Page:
From The Art and Popular Culture Encyclopedia
The history of EEG is detailed by Barbara E. Swartz in Electroencephalography and Clinical Neurophysiology. In 1875, Richard Caton (1842–1926), a physician practicing in Liverpool, presented his findings about electrical phenomena of the exposed cerebral hemispheres of rabbits and monkeys in the British Medical Journal. In 1890, Polish physiologist Adolf Beck published an investigation of spontaneous electrical activity of the brain of rabbits and dogs that included rhythmic oscillations altered by light. Beck started experiments on the electrical brain activity of animals. Beck placed electrodes directly on the surface of brain to test for sensory stimulation. His observation of fluctuating brain activity lead to the conclusion of brain waves.
In 1912, Ukrainian physiologist Vladimir Vladimirovich Pravdich-Neminsky published the first animal EEG and the evoked potential of the mammalian (dog). In 1914, Napoleon Cybulski and Jelenska-Macieszyna photographed EEG recordings of experimentally induced seizures.
German physiologist and psychiatrist Hans Berger (1873–1941) recorded the first human EEG in 1924. Expanding on work previously conducted on animals by Richard Caton and others, Berger also invented the electroencephalogram (giving the device its name), an invention described "as one of the most surprising, remarkable, and momentous developments in the history of clinical neurology". His discoveries were first confirmed by British scientists Edgar Douglas Adrian and B. H. C. Matthews in 1934 and developed by them.
In 1934, Fisher and Lowenback first demonstrated epileptiform spikes. In 1935 Gibbs, Davis and Lennox described interictal spike waves and the three cycles/s pattern of clinical absence seizures, which began the field of clinical electroencephalography. Subsequently, in 1936 Gibbs and Jasper reported the interictal spike as the focal signature of epilepsy. The same year, the first EEG laboratory opened at Massachusetts General Hospital.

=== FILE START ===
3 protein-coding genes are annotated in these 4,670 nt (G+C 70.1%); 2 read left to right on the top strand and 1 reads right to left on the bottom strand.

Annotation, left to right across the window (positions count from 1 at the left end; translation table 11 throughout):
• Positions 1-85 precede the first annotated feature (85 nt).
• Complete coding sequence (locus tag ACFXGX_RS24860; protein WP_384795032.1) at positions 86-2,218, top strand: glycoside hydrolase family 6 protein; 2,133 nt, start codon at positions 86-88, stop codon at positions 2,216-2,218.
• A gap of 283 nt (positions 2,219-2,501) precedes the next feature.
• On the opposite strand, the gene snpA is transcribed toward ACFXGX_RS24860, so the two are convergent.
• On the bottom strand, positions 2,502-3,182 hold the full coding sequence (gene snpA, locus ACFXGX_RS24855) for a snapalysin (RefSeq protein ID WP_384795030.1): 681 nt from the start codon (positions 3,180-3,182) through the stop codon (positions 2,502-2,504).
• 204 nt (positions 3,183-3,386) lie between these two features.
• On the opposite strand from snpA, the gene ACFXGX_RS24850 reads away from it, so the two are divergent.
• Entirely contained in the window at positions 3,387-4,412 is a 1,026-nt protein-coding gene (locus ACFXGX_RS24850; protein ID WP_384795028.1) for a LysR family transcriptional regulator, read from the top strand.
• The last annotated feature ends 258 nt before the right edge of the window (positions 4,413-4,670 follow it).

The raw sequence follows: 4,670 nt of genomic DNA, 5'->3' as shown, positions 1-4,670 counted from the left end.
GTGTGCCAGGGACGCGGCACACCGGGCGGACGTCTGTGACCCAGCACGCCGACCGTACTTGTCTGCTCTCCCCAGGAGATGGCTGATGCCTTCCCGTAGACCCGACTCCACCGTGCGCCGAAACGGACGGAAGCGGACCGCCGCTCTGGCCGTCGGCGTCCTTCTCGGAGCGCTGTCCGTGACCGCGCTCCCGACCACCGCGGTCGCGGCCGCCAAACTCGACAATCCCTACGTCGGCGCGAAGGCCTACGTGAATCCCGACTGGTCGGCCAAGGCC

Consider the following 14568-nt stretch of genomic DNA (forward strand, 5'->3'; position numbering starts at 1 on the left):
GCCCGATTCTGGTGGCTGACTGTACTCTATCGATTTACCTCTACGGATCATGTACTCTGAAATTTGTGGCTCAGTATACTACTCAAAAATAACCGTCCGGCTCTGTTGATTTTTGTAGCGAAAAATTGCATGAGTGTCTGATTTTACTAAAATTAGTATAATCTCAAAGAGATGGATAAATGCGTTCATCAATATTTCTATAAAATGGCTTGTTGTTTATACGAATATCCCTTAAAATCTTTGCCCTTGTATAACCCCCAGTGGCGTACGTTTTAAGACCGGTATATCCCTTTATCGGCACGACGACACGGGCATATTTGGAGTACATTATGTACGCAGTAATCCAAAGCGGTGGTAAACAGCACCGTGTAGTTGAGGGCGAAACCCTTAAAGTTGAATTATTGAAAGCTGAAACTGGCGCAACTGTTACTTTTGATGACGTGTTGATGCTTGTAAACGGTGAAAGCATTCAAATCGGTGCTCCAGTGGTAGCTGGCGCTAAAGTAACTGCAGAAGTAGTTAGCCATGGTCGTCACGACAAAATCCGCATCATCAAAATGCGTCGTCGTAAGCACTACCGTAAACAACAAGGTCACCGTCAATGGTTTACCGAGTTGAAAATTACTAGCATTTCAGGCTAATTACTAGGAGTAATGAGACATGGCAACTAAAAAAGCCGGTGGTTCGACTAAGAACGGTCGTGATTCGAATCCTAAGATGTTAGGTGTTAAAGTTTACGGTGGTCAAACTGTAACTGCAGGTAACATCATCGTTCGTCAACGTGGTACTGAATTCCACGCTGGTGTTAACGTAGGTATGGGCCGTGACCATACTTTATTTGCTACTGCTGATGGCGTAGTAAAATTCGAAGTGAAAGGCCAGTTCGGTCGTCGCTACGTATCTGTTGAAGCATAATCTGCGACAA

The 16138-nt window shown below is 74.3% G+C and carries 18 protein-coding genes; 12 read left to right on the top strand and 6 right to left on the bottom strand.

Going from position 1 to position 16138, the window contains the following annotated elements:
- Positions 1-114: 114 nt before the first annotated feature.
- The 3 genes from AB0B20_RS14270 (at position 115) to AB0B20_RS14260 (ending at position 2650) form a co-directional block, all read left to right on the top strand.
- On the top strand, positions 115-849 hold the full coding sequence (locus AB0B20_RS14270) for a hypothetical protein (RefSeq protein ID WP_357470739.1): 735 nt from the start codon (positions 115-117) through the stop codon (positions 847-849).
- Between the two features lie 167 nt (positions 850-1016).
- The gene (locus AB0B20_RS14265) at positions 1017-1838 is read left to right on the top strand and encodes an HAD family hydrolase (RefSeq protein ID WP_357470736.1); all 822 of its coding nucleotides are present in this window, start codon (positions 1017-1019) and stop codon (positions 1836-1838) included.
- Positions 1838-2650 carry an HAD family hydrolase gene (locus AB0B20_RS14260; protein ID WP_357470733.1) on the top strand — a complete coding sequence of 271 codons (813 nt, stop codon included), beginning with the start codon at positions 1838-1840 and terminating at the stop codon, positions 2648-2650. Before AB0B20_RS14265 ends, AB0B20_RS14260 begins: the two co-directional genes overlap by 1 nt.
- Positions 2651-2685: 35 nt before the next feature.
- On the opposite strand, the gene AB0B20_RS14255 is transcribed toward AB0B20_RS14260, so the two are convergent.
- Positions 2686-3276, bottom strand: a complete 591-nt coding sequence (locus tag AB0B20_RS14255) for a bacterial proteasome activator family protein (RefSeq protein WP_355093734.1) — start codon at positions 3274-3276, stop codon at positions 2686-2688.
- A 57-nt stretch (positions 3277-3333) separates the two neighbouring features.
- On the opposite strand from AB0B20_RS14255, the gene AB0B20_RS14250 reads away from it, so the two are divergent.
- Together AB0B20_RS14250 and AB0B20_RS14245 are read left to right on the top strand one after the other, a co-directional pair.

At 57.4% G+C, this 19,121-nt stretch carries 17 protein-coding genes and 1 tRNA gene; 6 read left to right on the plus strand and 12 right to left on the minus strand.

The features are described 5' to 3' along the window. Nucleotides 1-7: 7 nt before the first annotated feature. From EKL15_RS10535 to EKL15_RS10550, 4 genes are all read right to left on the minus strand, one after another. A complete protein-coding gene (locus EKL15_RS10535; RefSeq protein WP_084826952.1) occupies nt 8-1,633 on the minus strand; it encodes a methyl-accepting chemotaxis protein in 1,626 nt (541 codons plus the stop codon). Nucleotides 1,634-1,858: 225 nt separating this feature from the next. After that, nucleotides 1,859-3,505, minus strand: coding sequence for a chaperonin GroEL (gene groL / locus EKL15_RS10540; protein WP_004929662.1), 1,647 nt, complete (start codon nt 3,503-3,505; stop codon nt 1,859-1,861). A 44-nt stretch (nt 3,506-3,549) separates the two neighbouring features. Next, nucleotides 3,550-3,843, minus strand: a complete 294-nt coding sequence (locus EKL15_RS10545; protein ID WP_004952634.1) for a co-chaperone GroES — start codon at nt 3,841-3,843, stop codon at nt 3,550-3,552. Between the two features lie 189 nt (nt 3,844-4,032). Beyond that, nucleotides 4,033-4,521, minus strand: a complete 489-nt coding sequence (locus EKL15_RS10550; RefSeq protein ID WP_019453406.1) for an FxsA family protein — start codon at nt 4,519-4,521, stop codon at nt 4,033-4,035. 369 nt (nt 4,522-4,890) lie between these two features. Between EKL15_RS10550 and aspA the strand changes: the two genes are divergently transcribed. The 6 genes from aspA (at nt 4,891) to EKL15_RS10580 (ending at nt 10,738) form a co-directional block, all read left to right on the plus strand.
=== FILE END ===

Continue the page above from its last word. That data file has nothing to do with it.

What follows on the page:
Franklin Offner (1911–1999), professor of biophysics at Northwestern University developed a prototype of the EEG that incorporated a piezoelectric inkwriter called a Crystograph (the whole device was typically known as the Offner Dynograph).
In 1947, The American EEG Society was founded and the first International EEG congress was held. In 1953 Aserinsky and Kleitman described REM sleep.
In the 1950s, William Grey Walter developed an adjunct to EEG called EEG topography, which allowed for the mapping of electrical activity across the surface of the brain. This enjoyed a brief period of popularity in the 1980s and seemed especially promising for psychiatry. It was never accepted by neurologists and remains primarily a research tool.
- 10-20 system (EEG)
- Amplitude integrated electroencephalography
- Binaural beats
- Brain-computer interface
- Brainwave synchronization
- CAET-Canadian association of EEG Technology
- Cerebral function monitoring
- Comparison of consumer brain-computer interface devices
- Direct brain interfaces
- EEG measures during anesthesia
- EEG microstates
- Electromagnetic Weapon
- Emotiv Systems
- European data format
- Event-related potential
- Evoked potential
- God helmet
- Hypersynchronization of electrophysiological activity in epilepsy
- Imagined Speech
- Induced activity
- Intracranial EEG
- Local field potentials
- Mind machine
- Neural oscillations
- Ongoing brain activity
- Spontaneous potential